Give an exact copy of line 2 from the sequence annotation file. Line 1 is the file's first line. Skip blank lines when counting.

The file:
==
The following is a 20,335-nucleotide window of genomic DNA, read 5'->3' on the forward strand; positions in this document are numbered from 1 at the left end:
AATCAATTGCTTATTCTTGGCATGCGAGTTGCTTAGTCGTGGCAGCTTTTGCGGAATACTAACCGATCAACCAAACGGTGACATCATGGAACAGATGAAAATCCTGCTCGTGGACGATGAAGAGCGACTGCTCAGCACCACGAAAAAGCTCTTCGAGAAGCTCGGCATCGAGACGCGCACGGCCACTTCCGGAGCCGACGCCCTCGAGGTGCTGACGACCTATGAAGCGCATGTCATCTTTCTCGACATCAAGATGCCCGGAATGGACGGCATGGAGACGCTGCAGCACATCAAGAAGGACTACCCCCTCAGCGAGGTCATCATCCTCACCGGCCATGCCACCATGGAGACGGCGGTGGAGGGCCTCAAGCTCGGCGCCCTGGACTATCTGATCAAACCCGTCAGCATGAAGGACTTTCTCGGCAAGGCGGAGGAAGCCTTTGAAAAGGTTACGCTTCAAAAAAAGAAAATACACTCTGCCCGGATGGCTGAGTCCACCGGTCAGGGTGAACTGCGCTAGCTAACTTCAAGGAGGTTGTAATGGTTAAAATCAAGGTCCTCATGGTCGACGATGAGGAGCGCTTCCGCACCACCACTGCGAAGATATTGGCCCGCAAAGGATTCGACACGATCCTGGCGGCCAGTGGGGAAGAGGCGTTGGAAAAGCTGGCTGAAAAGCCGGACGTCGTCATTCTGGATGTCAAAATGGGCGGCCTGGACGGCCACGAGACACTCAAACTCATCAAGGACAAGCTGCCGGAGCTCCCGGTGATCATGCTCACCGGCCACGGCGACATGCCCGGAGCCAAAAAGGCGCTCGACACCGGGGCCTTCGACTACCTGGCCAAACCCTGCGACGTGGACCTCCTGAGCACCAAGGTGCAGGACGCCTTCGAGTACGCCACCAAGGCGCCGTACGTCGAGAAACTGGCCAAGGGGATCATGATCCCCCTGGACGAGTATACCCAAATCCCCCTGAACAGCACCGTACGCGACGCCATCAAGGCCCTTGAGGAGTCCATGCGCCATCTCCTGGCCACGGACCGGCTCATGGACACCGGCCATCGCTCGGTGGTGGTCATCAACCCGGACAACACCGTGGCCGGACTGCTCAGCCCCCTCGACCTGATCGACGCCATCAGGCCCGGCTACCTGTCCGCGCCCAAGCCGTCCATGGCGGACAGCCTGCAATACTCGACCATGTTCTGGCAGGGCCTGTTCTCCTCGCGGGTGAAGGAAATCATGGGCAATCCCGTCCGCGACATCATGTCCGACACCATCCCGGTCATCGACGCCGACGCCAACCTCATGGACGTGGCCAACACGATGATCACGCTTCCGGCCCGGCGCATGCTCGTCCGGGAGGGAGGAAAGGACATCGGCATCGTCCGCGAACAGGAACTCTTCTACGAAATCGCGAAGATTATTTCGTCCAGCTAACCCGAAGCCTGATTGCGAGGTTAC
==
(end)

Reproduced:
AATCAATTGCTTATTCTTGGCATGCGAGTTGCTTAGTCGTGGCAGCTTTTGCGGAATACTAACCGATCAACCAAACGGTGACATCATGGAACAGATGAAAATCCTGCTCGTGGACGATGAAGAGCGACTGCTCAGCACCACGAAAAAGCTCTTCGAGAAGCTCGGCATCGAGACGCGCACGGCCACTTCCGGAGCCGACGCCCTCGAGGTGCTGACGACCTATGAAGCGCATGTCATCTTTCTCGACATCAAGATGCCCGGAATGGACGGCATGGAGACGCTGCAGCACATCAAGAAGGACTACCCCCTCAGCGAGGTCATCATCCTCACCGGCCATGCCACCATGGAGACGGCGGTGGAGGGCCTCAAGCTCGGCGCCCTGGACTATCTGATCAAACCCGTCAGCATGAAGGACTTTCTCGGCAAGGCGGAGGAAGCCTTTGAAAAGGTTACGCTTCAAAAAAAGAAAATACACTCTGCCCGGATGGCTGAGTCCACCGGTCAGGGTGAACTGCGCTAGCTAACTTCAAGGAGGTTGTAATGGTTAAAATCAAGGTCCTCATGGTCGACGATGAGGAGCGCTTCCGCACCACCACTGCGAAGATATTGGCCCGCAAAGGATTCGACACGATCCTGGCGGCCAGTGGGGAAGAGGCGTTGGAAAAGCTGGCTGAAAAGCCGGACGTCGTCATTCTGGATGTCAAAATGGGCGGCCTGGACGGCCACGAGACACTCAAACTCATCAAGGACAAGCTGCCGGAGCTCCCGGTGATCATGCTCACCGGCCACGGCGACATGCCCGGAGCCAAAAAGGCGCTCGACACCGGGGCCTTCGACTACCTGGCCAAACCCTGCGACGTGGACCTCCTGAGCACCAAGGTGCAGGACGCCTTCGAGTACGCCACCAAGGCGCCGTACGTCGAGAAACTGGCCAAGGGGATCATGATCCCCCTGGACGAGTATACCCAAATCCCCCTGAACAGCACCGTACGCGACGCCATCAAGGCCCTTGAGGAGTCCATGCGCCATCTCCTGGCCACGGACCGGCTCATGGACACCGGCCATCGCTCGGTGGTGGTCATCAACCCGGACAACACCGTGGCCGGACTGCTCAGCCCCCTCGACCTGATCGACGCCATCAGGCCCGGCTACCTGTCCGCGCCCAAGCCGTCCATGGCGGACAGCCTGCAATACTCGACCATGTTCTGGCAGGGCCTGTTCTCCTCGCGGGTGAAGGAAATCATGGGCAATCCCGTCCGCGACATCATGTCCGACACCATCCCGGTCATCGACGCCGACGCCAACCTCATGGACGTGGCCAACACGATGATCACGCTTCCGGCCCGGCGCATGCTCGTCCGGGAGGGAGGAAAGGACATCGGCATCGTCCGCGAACAGGAACTCTTCTACGAAATCGCGAAGATTATTTCGTCCAGCTAACCCGAAGCCTGATTGCGAGGTTAC